Raje govt to pull down Information Centre, library to build IT Fun City

Vasundhara Raje govt is determined to privatise or sell state properties, before state elections. The latest in the list is the Information Centre at Jaipur, which will be replaced by an IT Fun City

Photo courtesy: PTI
Photo courtesy: PTI
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Bhasha Singh

Vasundhara Raje government seems determined to privatise, sell or demolish government properties before the elections. The latest in the list is the Information Centre at Jaipur. Chief minister Vasundhra Raje announced that an IT Fun City–where virtual reality and augmented reality would be showcased–would replace the Information Centre.

This move of the Raje government has many citizens up in arms. The Opposition Congress has been opposing this move of the Raje government but the state government seems determined to proceed.

Congress state chief Sachin Pilot said, “An IT Fun City is hardly a life-and-death matter. The chief minister should not demolish any building during the rest of her term. She must allow the next elected government to take a decision in this matter. The books and newspaper files stored in the Information Centre are a valuable resource. The space itself can be put to better use. Why pull it down?”

According to unofficial sources, the government has been planning to shift the Information Centre to a government school in Gandhi Nagar, but the Centre has not received any letter or been informed about it.

This 12,000 sq feet building at the entrance to Diggi Palace, is the venue of the annual Jaipur Literature Festival. The Centre was inaugurated in 1968 by the then President Zakir Husain. When it was first set up in 1959, the Information Centre operated out of a space in a public library in Jaipur’s walled city.

A retired government officer who has been using this Centre for many decades, Ashok Khandlewal said this was a bad decision. “Demolishing places of intellectual and historical importance is not the right way to go. It is an important centre of information and knowledge. There is no reason why the government should shift it. We will oppose this, there are so many places where this IT Hub can be made,” said Khandlewal.


Shifting this Centre will ruin it; so many materials are fragile, especially the newspapers. We have more then 7000 files and more than 63,000 books. More than 200 visitors come here each day, many from poor families just looking for a quiet space to study

Another regular visitor to the library, Ravi Jain, a businessman, said, “We would like to approach the court to prevent the demolition.”

This building houses the busts of over 30 freedom fighters from the state. The government has not issued any written orders. “We have no documents, so have nothing to produce in court. The whole demolition is being carried out in what we in local parlance called ‘Rathodi’ –ramming something through regardless of opposing voices. We do not wish to lose this precious resource. More than 200 visitors come here each day, many from poor families just looking for a quiet space to study. There are 60,000 books of archival value in the library and newspaper files that date back to 1959. It will be impossible to move all this material elsewhere without damaging it,” said Jain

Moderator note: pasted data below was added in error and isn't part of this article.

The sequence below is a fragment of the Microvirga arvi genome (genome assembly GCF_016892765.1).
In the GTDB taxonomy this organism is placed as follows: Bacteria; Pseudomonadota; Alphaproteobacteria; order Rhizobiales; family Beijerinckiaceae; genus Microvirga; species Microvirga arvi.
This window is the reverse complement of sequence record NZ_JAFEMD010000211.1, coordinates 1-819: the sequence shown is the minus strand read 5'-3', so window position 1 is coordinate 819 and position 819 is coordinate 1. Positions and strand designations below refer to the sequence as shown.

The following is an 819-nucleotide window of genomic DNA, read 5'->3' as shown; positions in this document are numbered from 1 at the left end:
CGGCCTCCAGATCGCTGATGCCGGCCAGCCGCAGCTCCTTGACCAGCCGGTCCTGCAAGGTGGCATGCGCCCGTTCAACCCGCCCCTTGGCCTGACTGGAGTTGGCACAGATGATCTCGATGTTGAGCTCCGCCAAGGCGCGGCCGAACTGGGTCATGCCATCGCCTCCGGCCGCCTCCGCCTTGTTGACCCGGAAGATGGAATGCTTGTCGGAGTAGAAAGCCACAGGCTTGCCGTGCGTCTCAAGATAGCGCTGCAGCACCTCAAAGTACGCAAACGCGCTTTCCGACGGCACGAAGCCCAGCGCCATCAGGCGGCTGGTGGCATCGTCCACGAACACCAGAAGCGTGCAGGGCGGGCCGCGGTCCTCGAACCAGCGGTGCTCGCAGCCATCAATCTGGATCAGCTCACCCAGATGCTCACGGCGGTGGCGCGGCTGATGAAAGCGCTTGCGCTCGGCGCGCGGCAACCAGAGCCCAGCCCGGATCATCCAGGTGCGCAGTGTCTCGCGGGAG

A senior staff member, seeking anonymity, said, “Shifting this Centre will ruin it; so many materials are fragile, especially the newspapers. We have more then 7000 files and more than 63,000 books. The old newspaper files are in the basement and have not been kept in an ideal atmosphere. There is no air conditioning, when it rains, the whole place gets damp. We battle termites. We have sought that the newspapers be digitised for easier access to researchers. We had estimated that the whole collection could be digitised at about Rs 4 crore. Funds were never sanctioned. If the whole collection is now moved, we are concerned this material will be lost if conditions for storage are not ideal.”

One reader, Kamal, who said he did not use a second name, said, “Some months ago, a researcher from Italy spent about three months here. She was studying newspapers in India. When she was here, she interacted with students, readers and learnt basic Hindi. This space offers us the chance to read and interact with a range of visitors and expand our horizons. The government has funds for IT – it could use some of those to digitise the collection and preserve it for posterity, instead of demolishing a building that is actually quite sturdy and serves such a fine purpose.”

Over 175 students have submitted a petition to the government seeking that the space not be destroyed for the ‘IT Fun City’. The building also has a meeting area. “We can hold meetings and screen films. It is ideal for poetry reading sessions, for talks by historians and sociologists. There is so much that could be done in this space. It is unfortunate the government is considering demolition, when there are just a few months that now remain in its tenure,” Kamal said.

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